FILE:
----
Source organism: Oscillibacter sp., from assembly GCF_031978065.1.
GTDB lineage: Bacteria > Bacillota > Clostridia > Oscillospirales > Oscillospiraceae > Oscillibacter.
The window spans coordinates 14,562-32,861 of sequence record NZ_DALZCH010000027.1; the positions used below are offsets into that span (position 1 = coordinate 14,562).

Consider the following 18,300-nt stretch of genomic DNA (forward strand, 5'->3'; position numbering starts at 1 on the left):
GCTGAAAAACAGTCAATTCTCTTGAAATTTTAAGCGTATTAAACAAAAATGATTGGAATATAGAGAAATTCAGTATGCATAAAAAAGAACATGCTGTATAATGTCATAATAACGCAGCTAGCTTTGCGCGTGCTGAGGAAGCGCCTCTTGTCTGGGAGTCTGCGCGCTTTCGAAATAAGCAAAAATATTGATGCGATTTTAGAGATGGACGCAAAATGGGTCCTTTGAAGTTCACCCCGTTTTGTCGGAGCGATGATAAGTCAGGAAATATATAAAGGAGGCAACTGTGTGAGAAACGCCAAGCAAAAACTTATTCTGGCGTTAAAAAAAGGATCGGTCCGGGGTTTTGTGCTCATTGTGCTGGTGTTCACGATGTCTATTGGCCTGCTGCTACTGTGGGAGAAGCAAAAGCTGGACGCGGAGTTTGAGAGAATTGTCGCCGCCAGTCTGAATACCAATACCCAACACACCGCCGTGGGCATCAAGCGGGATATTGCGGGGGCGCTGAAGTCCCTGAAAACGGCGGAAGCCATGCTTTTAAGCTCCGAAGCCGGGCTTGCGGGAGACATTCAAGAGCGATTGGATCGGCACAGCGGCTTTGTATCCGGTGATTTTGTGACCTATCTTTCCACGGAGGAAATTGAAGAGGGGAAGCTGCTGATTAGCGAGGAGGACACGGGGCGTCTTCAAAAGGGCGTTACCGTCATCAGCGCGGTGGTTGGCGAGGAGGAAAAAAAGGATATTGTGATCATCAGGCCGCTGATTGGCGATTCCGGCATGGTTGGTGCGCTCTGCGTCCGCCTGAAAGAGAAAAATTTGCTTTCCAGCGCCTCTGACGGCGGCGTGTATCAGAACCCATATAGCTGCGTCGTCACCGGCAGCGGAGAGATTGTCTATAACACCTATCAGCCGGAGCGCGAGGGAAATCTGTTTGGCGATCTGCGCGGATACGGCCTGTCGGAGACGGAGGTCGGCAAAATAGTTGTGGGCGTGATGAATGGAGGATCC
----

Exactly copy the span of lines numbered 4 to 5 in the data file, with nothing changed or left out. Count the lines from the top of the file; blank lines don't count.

Consider the following 18,300-nt stretch of genomic DNA (forward strand, 5'->3'; position numbering starts at 1 on the left):
GCTGAAAAACAGTCAATTCTCTTGAAATTTTAAGCGTATTAAACAAAAATGATTGGAATATAGAGAAATTCAGTATGCATAAAAAAGAACATGCTGTATAATGTCATAATAACGCAGCTAGCTTTGCGCGTGCTGAGGAAGCGCCTCTTGTCTGGGAGTCTGCGCGCTTTCGAAATAAGCAAAAATATTGATGCGATTTTAGAGATGGACGCAAAATGGGTCCTTTGAAGTTCACCCCGTTTTGTCGGAGCGATGATAAGTCAGGAAATATATAAAGGAGGCAACTGTGTGAGAAACGCCAAGCAAAAACTTATTCTGGCGTTAAAAAAAGGATCGGTCCGGGGTTTTGTGCTCATTGTGCTGGTGTTCACGATGTCTATTGGCCTGCTGCTACTGTGGGAGAAGCAAAAGCTGGACGCGGAGTTTGAGAGAATTGTCGCCGCCAGTCTGAATACCAATACCCAACACACCGCCGTGGGCATCAAGCGGGATATTGCGGGGGCGCTGAAGTCCCTGAAAACGGCGGAAGCCATGCTTTTAAGCTCCGAAGCCGGGCTTGCGGGAGACATTCAAGAGCGATTGGATCGGCACAGCGGCTTTGTATCCGGTGATTTTGTGACCTATCTTTCCACGGAGGAAATTGAAGAGGGGAAGCTGCTGATTAGCGAGGAGGACACGGGGCGTCTTCAAAAGGGCGTTACCGTCATCAGCGCGGTGGTTGGCGAGGAGGAAAAAAAGGATATTGTGATCATCAGGCCGCTGATTGGCGATTCCGGCATGGTTGGTGCGCTCTGCGTCCGCCTGAAAGAGAAAAATTTGCTTTCCAGCGCCTCTGACGGCGGCGTGTATCAGAACCCATATAGCTGCGTCGTCACCGGCAGCGGAGAGATTGTCTATAACACCTATCAGCCGGAGCGCGAGGGAAATCTGTTTGGCGATCTGCGCGGATACGGCCTGTCGGAGACGGAGGTCGGCAAAATAGTTGTGGGCGTGATGAATGGAGGATCC